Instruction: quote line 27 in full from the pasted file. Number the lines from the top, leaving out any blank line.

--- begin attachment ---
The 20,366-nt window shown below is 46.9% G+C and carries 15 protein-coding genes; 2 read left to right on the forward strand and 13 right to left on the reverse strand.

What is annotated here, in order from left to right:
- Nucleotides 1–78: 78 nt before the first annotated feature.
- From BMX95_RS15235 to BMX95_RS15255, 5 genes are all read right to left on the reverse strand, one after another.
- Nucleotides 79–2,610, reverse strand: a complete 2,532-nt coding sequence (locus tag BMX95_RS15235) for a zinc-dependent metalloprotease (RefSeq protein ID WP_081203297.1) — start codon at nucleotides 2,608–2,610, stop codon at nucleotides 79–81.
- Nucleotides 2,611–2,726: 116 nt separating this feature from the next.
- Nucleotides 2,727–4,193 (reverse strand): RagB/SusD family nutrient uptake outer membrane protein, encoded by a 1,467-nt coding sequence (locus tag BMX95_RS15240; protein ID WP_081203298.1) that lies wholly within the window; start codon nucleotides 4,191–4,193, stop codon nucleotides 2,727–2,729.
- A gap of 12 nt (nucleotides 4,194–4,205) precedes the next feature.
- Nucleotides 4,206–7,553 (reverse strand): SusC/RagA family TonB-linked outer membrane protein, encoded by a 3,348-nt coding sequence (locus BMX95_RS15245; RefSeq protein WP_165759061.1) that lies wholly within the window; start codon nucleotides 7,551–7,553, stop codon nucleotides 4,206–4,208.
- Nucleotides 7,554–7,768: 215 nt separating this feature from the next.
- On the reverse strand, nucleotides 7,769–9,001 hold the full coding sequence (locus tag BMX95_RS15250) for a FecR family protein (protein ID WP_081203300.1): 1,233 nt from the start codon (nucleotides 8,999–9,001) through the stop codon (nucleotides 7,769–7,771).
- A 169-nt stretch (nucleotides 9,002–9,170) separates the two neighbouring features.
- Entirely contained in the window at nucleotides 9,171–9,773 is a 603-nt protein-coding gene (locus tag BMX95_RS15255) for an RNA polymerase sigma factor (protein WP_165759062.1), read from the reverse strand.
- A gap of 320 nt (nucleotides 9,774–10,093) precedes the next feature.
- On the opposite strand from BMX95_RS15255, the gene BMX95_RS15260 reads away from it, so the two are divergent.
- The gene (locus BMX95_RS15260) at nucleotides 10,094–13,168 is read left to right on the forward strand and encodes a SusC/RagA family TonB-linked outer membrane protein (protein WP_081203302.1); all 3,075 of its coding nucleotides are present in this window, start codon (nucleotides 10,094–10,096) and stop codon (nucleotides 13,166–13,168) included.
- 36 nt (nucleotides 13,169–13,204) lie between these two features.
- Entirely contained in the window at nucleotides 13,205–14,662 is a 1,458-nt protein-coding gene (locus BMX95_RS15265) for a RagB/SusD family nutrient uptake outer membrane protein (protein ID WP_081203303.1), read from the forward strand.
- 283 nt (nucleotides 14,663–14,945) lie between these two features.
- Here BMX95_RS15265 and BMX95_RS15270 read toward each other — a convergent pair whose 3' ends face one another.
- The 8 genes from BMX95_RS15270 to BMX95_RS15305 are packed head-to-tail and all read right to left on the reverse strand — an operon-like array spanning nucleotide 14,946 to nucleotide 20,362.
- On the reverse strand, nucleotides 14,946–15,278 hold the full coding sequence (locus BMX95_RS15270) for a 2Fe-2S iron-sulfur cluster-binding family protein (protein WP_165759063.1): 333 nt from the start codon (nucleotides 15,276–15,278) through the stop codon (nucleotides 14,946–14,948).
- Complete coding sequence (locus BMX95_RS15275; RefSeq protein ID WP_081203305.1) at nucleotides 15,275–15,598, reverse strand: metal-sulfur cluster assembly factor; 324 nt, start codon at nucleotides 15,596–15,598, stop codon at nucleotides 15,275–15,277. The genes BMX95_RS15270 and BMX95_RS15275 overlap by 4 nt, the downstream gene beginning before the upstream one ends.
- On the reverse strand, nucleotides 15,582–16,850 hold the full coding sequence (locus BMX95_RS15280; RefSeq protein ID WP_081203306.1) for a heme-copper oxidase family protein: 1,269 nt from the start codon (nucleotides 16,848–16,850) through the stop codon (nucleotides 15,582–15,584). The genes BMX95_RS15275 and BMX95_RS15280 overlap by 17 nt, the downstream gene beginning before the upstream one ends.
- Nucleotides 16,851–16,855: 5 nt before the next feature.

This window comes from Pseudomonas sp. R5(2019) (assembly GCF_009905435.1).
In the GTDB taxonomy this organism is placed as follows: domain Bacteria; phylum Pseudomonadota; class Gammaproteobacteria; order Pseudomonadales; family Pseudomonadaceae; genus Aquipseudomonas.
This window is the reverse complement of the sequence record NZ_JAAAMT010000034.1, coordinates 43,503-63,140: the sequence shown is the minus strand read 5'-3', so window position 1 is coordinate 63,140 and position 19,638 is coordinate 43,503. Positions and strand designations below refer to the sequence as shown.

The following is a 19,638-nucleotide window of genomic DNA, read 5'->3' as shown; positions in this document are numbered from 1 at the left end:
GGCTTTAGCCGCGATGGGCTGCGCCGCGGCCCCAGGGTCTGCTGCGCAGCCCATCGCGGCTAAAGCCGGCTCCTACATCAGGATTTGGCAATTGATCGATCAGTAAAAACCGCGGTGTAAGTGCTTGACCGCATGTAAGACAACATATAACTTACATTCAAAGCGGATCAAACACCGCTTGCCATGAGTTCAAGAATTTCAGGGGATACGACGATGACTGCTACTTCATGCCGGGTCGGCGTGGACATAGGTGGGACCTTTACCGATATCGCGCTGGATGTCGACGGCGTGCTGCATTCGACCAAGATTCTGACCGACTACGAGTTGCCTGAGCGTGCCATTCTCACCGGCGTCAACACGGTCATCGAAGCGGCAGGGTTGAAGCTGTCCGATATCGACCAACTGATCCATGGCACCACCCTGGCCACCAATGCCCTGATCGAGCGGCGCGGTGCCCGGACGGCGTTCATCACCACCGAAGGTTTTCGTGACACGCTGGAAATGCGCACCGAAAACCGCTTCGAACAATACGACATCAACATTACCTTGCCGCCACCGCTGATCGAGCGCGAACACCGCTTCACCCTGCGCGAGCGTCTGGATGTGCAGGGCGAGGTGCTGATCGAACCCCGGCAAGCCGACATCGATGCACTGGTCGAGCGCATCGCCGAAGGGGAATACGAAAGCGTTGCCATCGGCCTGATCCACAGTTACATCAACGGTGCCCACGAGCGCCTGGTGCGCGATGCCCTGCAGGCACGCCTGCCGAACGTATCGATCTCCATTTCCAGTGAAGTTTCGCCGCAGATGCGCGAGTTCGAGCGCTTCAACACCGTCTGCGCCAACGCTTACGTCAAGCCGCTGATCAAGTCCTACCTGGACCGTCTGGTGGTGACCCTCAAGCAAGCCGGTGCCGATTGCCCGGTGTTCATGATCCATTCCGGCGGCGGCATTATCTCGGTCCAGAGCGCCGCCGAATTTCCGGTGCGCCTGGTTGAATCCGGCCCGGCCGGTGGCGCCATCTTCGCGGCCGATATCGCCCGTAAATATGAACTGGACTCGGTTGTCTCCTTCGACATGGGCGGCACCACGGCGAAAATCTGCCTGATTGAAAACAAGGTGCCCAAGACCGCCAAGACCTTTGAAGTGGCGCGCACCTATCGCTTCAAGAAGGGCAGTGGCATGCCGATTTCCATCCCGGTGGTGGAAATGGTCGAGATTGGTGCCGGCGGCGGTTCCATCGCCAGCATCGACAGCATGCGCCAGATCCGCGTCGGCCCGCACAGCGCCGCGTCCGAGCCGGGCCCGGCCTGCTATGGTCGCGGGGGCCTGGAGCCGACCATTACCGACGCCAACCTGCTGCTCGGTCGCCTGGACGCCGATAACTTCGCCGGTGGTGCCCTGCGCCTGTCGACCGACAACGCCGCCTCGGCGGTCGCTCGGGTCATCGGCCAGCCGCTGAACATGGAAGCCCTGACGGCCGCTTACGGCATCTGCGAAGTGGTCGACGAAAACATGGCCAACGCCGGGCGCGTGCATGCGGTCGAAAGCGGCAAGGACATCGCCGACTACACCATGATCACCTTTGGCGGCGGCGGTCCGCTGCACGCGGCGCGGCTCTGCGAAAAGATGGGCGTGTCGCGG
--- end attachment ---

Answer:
In the GTDB taxonomy this organism is placed as follows: domain Bacteria; phylum Pseudomonadota; class Gammaproteobacteria; order Pseudomonadales; family Pseudomonadaceae; genus Aquipseudomonas.